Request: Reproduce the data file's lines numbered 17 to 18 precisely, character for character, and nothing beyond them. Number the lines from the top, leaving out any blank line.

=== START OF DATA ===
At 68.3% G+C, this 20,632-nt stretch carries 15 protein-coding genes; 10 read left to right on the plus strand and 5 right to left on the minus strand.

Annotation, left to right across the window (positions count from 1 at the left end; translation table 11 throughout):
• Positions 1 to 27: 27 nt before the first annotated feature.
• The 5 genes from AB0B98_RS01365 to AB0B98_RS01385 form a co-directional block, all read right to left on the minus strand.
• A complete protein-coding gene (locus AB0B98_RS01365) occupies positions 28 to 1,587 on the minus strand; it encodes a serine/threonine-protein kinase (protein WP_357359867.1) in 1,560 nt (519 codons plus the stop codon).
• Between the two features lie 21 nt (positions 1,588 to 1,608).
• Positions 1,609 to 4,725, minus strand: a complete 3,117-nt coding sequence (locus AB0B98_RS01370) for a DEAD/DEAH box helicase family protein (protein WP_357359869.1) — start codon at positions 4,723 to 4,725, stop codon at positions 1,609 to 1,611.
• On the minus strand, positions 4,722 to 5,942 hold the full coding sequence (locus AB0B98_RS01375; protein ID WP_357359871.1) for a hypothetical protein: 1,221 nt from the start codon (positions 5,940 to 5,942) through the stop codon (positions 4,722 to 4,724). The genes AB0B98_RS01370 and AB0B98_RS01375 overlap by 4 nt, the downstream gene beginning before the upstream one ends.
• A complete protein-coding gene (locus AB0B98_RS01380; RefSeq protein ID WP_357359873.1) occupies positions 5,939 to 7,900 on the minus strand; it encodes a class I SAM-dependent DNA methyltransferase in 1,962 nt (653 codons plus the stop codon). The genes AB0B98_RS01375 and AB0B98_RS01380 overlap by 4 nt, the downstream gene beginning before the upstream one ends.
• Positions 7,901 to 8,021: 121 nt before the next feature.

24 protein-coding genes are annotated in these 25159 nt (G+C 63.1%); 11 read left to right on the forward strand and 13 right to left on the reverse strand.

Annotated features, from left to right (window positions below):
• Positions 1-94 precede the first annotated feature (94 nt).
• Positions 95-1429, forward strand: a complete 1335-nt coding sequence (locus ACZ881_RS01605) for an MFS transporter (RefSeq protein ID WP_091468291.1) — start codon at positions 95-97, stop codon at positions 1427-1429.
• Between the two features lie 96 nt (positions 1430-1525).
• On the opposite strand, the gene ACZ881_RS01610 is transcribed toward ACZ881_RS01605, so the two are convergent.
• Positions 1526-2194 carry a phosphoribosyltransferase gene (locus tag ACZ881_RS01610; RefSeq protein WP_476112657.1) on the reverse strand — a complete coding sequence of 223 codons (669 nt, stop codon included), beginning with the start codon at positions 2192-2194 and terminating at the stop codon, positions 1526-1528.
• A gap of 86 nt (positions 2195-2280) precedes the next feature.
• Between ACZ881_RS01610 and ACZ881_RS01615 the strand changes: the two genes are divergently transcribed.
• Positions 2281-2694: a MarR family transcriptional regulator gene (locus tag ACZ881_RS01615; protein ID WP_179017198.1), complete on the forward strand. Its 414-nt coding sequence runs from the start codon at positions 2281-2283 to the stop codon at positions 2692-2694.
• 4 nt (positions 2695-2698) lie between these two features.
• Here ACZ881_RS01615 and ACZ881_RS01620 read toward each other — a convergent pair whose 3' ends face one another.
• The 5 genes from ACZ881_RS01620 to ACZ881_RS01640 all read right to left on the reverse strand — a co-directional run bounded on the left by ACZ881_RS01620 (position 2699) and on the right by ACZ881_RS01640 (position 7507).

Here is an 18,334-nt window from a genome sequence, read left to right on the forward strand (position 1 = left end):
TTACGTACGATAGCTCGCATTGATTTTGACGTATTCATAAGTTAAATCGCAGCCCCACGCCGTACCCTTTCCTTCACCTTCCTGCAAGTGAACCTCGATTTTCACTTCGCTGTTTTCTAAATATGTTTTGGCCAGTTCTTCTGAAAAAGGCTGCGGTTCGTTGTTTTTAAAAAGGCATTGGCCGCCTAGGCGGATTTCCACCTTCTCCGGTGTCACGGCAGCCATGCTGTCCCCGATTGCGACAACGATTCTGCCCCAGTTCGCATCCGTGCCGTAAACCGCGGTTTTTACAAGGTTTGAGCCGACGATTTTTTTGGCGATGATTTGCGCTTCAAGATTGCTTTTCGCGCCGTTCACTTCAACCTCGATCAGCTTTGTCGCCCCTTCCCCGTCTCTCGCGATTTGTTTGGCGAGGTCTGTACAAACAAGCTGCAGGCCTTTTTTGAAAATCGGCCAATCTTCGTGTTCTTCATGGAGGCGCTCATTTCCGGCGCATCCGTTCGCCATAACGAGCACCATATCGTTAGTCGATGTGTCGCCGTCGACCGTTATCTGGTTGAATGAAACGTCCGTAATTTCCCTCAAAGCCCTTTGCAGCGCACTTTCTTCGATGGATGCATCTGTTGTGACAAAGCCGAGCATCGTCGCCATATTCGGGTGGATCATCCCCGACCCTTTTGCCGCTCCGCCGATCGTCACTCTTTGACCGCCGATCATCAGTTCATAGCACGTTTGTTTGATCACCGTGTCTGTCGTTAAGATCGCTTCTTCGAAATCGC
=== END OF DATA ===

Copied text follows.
• Positions 1526-2194 carry a phosphoribosyltransferase gene (locus tag ACZ881_RS01610; RefSeq protein WP_476112657.1) on the reverse strand — a complete coding sequence of 223 codons (669 nt, stop codon included), beginning with the start codon at positions 2192-2194 and terminating at the stop codon, positions 1526-1528.
• A gap of 86 nt (positions 2195-2280) precedes the next feature.